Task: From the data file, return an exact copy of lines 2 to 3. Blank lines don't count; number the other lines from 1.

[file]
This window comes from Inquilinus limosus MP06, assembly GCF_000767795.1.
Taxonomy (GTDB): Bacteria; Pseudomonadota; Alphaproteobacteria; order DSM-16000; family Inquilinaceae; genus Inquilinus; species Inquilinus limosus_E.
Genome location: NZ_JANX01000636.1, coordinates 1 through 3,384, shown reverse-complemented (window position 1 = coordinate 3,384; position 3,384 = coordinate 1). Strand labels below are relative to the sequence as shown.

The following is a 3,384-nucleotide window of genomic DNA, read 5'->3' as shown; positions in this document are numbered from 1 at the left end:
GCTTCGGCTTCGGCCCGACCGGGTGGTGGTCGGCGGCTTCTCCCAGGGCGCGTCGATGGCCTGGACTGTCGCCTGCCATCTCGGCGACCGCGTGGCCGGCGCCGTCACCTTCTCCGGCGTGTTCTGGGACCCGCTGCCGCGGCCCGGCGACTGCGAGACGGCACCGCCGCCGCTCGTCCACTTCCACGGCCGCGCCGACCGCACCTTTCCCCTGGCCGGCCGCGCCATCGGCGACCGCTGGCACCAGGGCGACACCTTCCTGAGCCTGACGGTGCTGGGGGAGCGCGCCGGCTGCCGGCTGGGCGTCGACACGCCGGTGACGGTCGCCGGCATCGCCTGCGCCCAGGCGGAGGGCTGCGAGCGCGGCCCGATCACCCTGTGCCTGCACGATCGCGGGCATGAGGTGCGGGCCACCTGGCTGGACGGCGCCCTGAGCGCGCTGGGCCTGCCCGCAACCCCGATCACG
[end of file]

Taxonomy (GTDB): Bacteria; Pseudomonadota; Alphaproteobacteria; order DSM-16000; family Inquilinaceae; genus Inquilinus; species Inquilinus limosus_E.
Genome location: NZ_JANX01000636.1, coordinates 1 through 3,384, shown reverse-complemented (window position 1 = coordinate 3,384; position 3,384 = coordinate 1). Strand labels below are relative to the sequence as shown.